I AM considering a career change to become a tour guide in Ireland. Let me explain.
Next month we have three visitors arriving from America. Maria’s sister Virginia and her husband Ian have lived on the US West Coast for years but, seeing as they used to live in Skelmanthorpe, they will not need much guiding locally.
But they are bringing an American lady called Kim who has never been here before and we want to make sure she has a real experience of the friendliness and history of England.
I have been swotting up about Robin Hood (met his end at Kirklees Abbey), the Brontë sisters, of Haworth (I always preferred Branwell) and York (what can you say?)
Then there is the Holmfirth Flood of 1852 (Examiner reporters were on the scene) which has to be good for a day’s rambling up the Holme Valley and fish and chips at Compo’s Cafe.
And then I got a call to say they wanted to go to Ireland for a few days as well because they knew I was a frequent visitor to Donegal.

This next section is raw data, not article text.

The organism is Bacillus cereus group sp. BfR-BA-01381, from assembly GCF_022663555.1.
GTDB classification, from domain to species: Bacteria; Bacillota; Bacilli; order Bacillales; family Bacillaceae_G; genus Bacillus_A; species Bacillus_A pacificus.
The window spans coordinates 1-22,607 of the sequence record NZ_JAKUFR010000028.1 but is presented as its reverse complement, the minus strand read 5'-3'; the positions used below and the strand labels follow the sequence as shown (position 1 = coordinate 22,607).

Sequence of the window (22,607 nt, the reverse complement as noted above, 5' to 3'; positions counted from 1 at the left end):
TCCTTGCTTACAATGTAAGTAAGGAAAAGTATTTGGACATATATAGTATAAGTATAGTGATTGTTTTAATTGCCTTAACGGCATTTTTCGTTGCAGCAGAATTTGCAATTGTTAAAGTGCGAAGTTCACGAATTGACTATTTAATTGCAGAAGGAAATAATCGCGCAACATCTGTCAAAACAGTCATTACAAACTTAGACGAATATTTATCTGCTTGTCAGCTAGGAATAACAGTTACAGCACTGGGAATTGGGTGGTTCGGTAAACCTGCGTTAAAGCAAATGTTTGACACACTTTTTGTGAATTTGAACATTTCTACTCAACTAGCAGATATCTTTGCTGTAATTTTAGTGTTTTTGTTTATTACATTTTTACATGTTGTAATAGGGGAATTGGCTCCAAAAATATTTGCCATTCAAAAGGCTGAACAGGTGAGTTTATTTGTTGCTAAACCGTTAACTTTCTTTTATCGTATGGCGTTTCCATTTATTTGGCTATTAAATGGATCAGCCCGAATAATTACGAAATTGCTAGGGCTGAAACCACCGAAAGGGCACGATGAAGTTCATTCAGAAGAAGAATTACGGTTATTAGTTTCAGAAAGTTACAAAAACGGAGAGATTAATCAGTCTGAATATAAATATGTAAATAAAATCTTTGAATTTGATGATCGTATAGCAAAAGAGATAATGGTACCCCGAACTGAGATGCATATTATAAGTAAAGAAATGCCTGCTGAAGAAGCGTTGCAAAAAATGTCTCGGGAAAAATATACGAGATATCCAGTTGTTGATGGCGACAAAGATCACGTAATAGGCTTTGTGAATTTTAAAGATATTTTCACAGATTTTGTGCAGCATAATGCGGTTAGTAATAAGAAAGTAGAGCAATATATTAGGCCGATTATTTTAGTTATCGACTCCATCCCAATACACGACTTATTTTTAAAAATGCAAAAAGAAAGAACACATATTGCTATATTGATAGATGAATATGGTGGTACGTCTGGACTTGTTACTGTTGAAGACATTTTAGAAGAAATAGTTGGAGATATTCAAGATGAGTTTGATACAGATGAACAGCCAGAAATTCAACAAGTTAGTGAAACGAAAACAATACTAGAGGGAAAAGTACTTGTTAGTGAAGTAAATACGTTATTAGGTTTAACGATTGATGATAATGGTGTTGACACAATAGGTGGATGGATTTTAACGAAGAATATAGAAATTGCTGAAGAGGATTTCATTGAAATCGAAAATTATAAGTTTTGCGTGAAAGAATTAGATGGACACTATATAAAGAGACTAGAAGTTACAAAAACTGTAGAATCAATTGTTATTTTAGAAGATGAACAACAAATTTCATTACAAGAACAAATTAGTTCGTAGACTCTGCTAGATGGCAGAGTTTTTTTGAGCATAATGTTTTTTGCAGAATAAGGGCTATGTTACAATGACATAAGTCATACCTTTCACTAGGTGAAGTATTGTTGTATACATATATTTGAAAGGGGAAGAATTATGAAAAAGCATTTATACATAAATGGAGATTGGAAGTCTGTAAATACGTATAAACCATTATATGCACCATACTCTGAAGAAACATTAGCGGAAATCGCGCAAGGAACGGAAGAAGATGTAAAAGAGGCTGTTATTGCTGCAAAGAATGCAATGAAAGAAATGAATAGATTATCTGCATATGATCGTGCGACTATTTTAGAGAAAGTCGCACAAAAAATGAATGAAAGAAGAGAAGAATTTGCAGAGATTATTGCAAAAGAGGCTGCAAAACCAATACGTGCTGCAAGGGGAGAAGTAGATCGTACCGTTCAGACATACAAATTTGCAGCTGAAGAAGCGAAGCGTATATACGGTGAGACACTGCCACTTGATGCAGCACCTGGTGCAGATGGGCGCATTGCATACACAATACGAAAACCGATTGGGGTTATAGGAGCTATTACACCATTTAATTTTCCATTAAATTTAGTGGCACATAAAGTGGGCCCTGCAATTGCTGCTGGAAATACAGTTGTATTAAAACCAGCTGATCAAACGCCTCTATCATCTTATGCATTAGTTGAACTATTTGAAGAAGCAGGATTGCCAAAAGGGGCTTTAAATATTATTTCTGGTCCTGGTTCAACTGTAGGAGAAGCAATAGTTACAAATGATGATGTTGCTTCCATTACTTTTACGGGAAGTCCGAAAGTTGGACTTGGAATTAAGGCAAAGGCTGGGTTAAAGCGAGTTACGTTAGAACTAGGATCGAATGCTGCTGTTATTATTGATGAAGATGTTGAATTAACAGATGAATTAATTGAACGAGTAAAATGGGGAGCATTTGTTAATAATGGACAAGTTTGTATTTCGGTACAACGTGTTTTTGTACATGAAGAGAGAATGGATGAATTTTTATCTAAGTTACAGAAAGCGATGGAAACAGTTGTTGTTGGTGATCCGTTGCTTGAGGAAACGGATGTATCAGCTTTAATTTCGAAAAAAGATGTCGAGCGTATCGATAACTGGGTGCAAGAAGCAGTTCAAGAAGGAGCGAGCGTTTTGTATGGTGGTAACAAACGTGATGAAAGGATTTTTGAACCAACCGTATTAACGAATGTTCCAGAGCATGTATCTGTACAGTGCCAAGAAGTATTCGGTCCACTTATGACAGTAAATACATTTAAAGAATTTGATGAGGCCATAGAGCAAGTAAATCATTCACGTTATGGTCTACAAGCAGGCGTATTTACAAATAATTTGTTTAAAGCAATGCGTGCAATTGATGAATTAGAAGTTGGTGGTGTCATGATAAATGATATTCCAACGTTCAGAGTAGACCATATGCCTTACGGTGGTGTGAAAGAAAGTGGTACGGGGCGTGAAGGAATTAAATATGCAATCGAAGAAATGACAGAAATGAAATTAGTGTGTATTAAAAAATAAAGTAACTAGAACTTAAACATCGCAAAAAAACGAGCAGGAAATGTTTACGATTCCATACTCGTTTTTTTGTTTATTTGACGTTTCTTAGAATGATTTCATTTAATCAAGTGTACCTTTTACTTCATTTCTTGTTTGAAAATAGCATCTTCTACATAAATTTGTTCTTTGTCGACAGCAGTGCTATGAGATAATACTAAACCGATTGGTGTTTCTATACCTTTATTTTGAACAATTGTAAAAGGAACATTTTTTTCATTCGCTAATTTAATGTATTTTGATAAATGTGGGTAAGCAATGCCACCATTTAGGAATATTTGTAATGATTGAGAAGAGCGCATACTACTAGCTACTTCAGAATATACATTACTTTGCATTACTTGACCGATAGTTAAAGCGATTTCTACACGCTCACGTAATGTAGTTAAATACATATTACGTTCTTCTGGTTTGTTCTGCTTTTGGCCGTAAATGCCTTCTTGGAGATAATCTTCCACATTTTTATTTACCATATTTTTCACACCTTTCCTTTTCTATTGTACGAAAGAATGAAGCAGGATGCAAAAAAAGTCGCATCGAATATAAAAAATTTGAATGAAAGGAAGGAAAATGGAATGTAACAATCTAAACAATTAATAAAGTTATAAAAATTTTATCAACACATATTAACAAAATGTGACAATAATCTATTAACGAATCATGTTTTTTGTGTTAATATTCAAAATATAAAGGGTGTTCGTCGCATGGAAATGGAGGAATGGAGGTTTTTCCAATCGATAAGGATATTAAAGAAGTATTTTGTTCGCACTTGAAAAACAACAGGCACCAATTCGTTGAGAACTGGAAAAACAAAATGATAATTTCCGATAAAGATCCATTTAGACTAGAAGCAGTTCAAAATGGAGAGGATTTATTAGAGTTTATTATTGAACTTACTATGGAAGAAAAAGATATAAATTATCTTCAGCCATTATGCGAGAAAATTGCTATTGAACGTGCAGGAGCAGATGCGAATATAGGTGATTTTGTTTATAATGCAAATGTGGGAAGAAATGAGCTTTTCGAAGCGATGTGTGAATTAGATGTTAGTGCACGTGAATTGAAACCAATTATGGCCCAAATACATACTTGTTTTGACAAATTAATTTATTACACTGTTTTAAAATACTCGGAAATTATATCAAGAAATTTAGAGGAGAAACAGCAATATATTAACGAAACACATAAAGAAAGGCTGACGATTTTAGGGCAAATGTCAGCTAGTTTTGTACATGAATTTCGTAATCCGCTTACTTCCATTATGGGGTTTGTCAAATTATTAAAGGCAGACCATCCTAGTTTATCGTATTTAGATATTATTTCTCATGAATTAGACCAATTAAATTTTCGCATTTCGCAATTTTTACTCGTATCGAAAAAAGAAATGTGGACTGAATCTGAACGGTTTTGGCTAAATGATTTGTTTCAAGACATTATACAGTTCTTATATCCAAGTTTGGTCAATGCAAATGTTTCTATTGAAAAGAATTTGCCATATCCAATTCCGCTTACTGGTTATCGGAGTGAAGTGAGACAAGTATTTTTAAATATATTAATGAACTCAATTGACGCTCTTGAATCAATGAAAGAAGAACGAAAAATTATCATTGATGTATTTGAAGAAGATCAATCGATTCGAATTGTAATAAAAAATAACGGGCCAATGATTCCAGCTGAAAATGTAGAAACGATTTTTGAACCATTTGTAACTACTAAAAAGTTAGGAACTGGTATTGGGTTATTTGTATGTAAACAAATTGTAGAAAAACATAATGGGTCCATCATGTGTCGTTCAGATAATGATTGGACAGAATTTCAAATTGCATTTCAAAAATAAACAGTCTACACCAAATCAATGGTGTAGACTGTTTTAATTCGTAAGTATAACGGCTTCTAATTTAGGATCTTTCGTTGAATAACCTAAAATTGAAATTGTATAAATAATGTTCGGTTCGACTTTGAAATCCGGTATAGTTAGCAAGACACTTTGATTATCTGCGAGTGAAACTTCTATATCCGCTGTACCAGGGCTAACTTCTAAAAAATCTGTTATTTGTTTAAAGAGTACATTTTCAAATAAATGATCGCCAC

All of a sudden I had to start researching afresh for Irish tourist spots. Then the latest edition of The Lonely Planet – one of the world’s best selling travel guides – came out and solved the problem. It said the best thing to do in Ireland is go to the pub.
The love of a good drink “remains the country’s most popular social pastime with no sign of letting up,” it said.
Who am I to argue?
So I have found a holiday cottage in an advantageous situation. “One minute from pub,” the blurb says. That’ll do nicely.
I know quite a few good pubs in Ireland already and am looking forward to discovering more. I only hope Kim appreciates the sacrifice I shall be making.
Lonely Planet says its authors visit thousands of places, including pubs, personally.
So after our visitors have returned Stateside, full of English history and Irish Guinness, I may just drop the guide a line and offer my services. Have thirst, willing to travel.